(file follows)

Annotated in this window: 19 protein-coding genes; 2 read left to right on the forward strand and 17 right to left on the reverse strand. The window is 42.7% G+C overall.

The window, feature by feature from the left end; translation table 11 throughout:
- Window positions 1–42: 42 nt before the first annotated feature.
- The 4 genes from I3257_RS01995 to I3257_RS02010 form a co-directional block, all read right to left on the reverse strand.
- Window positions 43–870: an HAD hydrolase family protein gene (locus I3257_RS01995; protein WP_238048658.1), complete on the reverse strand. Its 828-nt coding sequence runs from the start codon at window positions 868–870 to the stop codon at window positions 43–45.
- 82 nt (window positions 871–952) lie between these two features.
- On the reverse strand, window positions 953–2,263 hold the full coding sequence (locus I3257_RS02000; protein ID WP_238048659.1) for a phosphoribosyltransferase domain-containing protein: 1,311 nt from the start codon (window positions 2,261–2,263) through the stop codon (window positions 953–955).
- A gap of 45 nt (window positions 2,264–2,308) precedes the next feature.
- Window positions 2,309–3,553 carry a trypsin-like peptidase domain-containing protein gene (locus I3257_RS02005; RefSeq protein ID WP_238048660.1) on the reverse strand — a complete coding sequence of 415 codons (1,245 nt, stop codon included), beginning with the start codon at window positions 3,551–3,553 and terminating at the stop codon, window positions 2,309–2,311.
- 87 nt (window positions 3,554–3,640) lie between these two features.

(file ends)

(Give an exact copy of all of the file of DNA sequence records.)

Annotated in this window: 19 protein-coding genes; 2 read left to right on the forward strand and 17 right to left on the reverse strand. The window is 42.7% G+C overall.

The window, feature by feature from the left end; translation table 11 throughout:
- Window positions 1–42: 42 nt before the first annotated feature.
- The 4 genes from I3257_RS01995 to I3257_RS02010 form a co-directional block, all read right to left on the reverse strand.
- Window positions 43–870: an HAD hydrolase family protein gene (locus I3257_RS01995; protein WP_238048658.1), complete on the reverse strand. Its 828-nt coding sequence runs from the start codon at window positions 868–870 to the stop codon at window positions 43–45.
- 82 nt (window positions 871–952) lie between these two features.
- On the reverse strand, window positions 953–2,263 hold the full coding sequence (locus I3257_RS02000; protein ID WP_238048659.1) for a phosphoribosyltransferase domain-containing protein: 1,311 nt from the start codon (window positions 2,261–2,263) through the stop codon (window positions 953–955).
- A gap of 45 nt (window positions 2,264–2,308) precedes the next feature.
- Window positions 2,309–3,553 carry a trypsin-like peptidase domain-containing protein gene (locus I3257_RS02005; RefSeq protein ID WP_238048660.1) on the reverse strand — a complete coding sequence of 415 codons (1,245 nt, stop codon included), beginning with the start codon at window positions 3,551–3,553 and terminating at the stop codon, window positions 2,309–2,311.
- 87 nt (window positions 3,554–3,640) lie between these two features.